A prominent example of JICA volunteers’ contributions to achieving development goals of National Socio-Economic Development Plan can be witnessed in the Health sector. 
The Maternal and Child Health (MCH) Handbook, which has been introduced in more than 30 countries as a health record in pregnancy, delivery, newborn and child health care, was first introduced to Lao PDR by JICA volunteers in Vientiane Capital and Xieng Khuang province in 1995.  
Since introduction by JICA Volunteers, MCH Handbook has been utilized in all 17 provinces as well as in Vientiane Capital since 2005 with the collaborative efforts of international organizations such as WHO, UNICEF and JICA. In 2015, JICA Volunteers also supported the Ministry of Health to make an instructive guideline for MCH Handbook for medical staff.
This guideline is aiming for medical staff to help folk better understand the effective use of the MCH Handbook to enable them to accurately fill-in necessary information for benefit of health care provision. This also encourages households to gain more understanding and raise community and individual awareness about the importance of closely monitoring and responding to mother’s and baby’s health.
JICA volunteers have supported the drafting of guidelines based on their own experience in hospitals in local provinces.
Such contributions are only possible through development of deep understanding of the current situation of medical services in local areas and maintaining close communication with mothers and children in the national language and local vernaculars.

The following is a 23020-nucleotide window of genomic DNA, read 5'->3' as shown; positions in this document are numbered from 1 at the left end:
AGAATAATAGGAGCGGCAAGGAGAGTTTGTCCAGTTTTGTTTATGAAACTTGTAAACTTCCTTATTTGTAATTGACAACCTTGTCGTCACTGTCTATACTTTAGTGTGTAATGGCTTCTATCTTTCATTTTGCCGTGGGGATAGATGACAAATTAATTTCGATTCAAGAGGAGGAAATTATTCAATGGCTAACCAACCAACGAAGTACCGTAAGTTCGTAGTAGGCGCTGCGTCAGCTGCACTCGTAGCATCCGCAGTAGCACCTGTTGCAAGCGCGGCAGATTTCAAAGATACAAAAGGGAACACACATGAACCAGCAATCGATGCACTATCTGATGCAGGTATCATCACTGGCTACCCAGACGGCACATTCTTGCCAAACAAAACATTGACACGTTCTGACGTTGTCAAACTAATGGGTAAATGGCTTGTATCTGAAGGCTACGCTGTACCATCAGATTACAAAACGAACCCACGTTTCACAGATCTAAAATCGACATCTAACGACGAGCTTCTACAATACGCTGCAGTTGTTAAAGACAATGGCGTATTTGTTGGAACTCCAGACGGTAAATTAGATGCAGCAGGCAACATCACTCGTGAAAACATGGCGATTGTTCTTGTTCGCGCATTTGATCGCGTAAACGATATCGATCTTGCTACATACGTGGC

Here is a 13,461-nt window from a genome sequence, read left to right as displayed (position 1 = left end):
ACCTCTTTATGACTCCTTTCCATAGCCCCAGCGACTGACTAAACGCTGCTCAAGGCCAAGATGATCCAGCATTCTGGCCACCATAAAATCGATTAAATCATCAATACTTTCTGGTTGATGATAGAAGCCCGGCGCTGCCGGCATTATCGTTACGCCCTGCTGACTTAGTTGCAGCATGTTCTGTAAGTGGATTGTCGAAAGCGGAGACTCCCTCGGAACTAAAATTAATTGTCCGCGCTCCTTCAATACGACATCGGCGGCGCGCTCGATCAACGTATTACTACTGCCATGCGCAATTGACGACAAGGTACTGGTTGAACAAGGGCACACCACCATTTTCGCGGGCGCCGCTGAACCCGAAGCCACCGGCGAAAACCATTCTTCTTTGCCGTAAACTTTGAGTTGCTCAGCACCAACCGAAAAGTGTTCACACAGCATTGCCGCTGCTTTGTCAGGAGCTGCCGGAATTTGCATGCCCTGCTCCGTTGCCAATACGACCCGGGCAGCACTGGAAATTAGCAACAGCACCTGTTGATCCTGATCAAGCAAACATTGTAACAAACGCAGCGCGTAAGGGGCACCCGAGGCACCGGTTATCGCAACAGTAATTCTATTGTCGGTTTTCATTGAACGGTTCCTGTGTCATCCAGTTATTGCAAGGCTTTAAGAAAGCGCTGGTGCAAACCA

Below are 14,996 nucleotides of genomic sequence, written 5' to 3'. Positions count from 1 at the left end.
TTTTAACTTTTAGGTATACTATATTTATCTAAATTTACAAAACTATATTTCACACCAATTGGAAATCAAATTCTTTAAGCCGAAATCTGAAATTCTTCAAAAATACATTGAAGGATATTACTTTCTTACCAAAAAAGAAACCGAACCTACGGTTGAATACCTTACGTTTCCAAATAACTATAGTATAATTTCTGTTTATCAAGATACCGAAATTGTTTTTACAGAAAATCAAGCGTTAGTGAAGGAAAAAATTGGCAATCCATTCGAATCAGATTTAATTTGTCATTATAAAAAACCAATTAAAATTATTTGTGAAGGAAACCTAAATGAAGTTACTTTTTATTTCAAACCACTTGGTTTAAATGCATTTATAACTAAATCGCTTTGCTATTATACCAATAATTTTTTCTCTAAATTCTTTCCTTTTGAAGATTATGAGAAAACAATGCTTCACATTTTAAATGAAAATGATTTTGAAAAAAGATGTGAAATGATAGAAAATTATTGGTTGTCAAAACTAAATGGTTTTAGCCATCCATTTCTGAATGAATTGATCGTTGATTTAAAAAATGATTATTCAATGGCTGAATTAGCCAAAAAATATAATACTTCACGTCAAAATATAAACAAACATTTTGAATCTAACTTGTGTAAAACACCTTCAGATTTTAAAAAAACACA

At present, there are46 JICA volunteers engaged in 10 provinces and the national capital, Vientiane. These include both Japan Overseas Cooperation Volunteers (JOCV) and Senior Volunteers (SV), skilled Japanese citizens actively cooperating with counterparts in Laos in sectors ranging from nursing, sports, education to IT and community development.
Such constructive contributions for social and economic development of local communities via grassroots-level cooperation is widely-acknowledged by both the people and the government of the Lao PDR.
In addition to the achievement of the nation’s development targets and goals, the efforts of JICA volunteers are consistently recognised at the highest levels for their respective and collective contributions to mutual understanding and friendship between two countries.
Prime Minister Thongloun Sisoulith has shared the Lao government’s positive appraisals of the wide-ranging contributions of JICA volunteers on several occasions during bilateral discussions with his counterpart, Prime Minister of Japan, Shinzo Abe.
On Laos having received its 1000th JICA volunteer, Mr Thongloun expressed appreciation for the long-standing contributions of JICA volunteers in response to Lao development needs.
He commended the volunteers’ spirit to live and serve not only in urban areas, but also in remote areas side-by-side with Lao people in local communities.
The Prime Minister has hailed the continued support from JICA volunteers and the government of Japan to enhance mutual understanding and ties between two countries.



(Latest Update March 6, 2019)